Office: 719-966-7135
222 1/2 F St, Salida, CO 81201

Crest Counseling Services

Emotional Well-Being. Personal Growth.

Mental health is not the absence of symptoms but the emergence of positive life experiences.

Simply put, we attempt to embrace and strengthen efforts you make to better your life. 

Our clinical philosophy embraces a comprehensive, dynamic, view of each person. Human nature and behavior are highly complex. There is no one theory that holds all the answers. Relationships can become a vehicle for change. It is through the use of spoken language and shared understanding that positive changes begin to occur within the Therapeutic Relationship. Understanding develops through verbal exploration (talking about it), with understanding comes choice (reflection), and with enough intentional repetition, behavioral mastery takes hold (change).

Change is a lengthy process happening in subtle increments where ambivalence [the simultaneous existence of two opposed and conflicting attitudes, emotions, etc.] is the norm. Practically speaking, there is no clear distinction between mental health and substance abuse counseling.

First, we focus on emotional experience and learning how to identify and convert emotional energy into words. This naturally leads toward understanding emotions and cognitive patterns that we tend to avoid. Often, it takes feedback from the therapist that emotional avoidance is happening. 

"I did 'IT' again?"

Recurring themes and patterns tend to happen across one’s lifespan. These patterns can be "worked through." Working through means we can develop more choice when it comes to a particular repeating behavioral pattern. We can seek out and learn new skills and behaviors that will help us manage our lives in more adaptive and productive ways.

"Why can't I just get over it?"

Many times, our past continues to interfere with our here-and-now experience. It is important these painful memories be explored, understood, and defused because these painful past experiences fuel our emotional and thought patterns until dealt with.

Interpersonal relationships are also critical to our long-term sobriety and resilience from mental illness symptoms. Often, interpersonal issues mentioned at the beginning of counseling will take shape between the therapist and the client. This clinical phenomena is why focusing on the relationship itself is a foundational aspect of the treatment philosophy at Crest Counseling. We view addiction as a relationship gone awry.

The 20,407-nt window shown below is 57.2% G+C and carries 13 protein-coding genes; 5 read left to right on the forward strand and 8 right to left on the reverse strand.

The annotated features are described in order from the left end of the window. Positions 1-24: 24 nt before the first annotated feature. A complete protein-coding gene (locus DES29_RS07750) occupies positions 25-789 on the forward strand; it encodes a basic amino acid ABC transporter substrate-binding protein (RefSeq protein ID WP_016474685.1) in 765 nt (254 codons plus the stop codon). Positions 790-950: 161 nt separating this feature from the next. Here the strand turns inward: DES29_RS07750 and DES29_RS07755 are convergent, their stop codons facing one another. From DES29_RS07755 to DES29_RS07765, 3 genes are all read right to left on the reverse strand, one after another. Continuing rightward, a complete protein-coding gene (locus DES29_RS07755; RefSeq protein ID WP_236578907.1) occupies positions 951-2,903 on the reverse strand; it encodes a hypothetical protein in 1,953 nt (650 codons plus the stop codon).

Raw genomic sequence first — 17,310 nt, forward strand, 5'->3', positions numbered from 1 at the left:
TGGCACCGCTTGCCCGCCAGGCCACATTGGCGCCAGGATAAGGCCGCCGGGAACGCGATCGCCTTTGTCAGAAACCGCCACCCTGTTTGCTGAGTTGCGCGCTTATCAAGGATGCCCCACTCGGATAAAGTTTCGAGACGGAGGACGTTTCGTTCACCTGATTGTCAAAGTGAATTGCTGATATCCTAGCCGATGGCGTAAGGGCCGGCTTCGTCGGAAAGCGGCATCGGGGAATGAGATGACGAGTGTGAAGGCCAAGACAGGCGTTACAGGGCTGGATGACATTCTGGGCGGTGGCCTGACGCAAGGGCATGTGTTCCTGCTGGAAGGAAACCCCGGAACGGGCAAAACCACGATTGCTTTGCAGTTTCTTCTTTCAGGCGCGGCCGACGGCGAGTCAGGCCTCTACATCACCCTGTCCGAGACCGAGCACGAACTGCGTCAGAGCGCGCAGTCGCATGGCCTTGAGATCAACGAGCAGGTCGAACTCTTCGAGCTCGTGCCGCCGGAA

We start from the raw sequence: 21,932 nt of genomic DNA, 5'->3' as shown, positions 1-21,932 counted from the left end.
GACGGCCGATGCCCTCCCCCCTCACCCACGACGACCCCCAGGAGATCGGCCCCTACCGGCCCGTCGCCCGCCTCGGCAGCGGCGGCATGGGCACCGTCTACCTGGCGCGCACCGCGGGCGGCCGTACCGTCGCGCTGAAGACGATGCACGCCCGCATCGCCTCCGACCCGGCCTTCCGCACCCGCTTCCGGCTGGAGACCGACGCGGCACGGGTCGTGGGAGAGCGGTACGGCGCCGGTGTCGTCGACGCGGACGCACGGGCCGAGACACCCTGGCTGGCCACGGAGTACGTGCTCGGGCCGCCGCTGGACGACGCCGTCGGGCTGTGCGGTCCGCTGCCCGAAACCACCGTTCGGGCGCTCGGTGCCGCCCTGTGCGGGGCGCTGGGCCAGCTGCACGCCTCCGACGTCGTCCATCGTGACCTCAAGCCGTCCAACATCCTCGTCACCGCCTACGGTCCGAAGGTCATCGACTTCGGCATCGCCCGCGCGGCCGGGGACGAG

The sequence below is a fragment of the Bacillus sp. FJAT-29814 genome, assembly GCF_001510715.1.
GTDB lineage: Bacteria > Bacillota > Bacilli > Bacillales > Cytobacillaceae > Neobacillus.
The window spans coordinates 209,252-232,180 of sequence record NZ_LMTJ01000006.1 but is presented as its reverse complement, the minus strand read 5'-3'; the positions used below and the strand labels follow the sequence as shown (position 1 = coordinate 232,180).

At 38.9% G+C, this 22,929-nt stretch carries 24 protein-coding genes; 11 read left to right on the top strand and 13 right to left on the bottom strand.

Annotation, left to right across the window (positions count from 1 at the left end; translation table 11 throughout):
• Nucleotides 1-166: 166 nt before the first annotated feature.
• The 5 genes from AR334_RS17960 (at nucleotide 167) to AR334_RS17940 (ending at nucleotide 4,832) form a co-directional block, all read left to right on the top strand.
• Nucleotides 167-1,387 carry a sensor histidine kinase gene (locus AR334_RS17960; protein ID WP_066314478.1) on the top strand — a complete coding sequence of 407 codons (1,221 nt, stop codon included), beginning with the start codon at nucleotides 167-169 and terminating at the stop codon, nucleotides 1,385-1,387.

Many of our clients are weary of psychotherapy due to negative experiences with other counselors. Rather than confront, we explore why you do what you do and help you make different choices.

More Information

Accepting Medicaid, CHP+, and most insurances, we provide a comprehensive menu of services going as in-depth as you are comfortable. We also provide some counseling services free via grant funding and through a sliding scale based on federal poverty guidelines. Just ask to see if you qualify. 

We're well integrated with the local medical community through First Street Family Health and Heart of the Rockies Regional Medical Center. Also, referrals can be provided for Psychiatric and Addiction Medicine needs. We're also the EAP for Chaffee County. 

Our approach is friendly and relational; however, it remains clinical and professional.

We provide a wide spectrum of Outpatient Services up to Intensive Outpatient Treatment. Our psychotherapy and counseling interventions range from cognitive behavioral (CBT) to psychodynamic but are tailored specifically to your needs. 

It is our intention to be the best behavioral health treatment team in the region. Our evidence is based on your results.  

Some Inspiration

This TED Talk given by a psychiatrist named Eleanor Longden who at one time in her life struggled through Schizophrenia illustrates the importance of some of the key components that differentiate our services such as viewing symptoms as messengers rather than enemies, developing our inner curiosity rather than reinforcing criticism, and transforming our basic relationship with ourselves from shame, loathing, and fear to a friendship based on compassion, understanding, and trust.  

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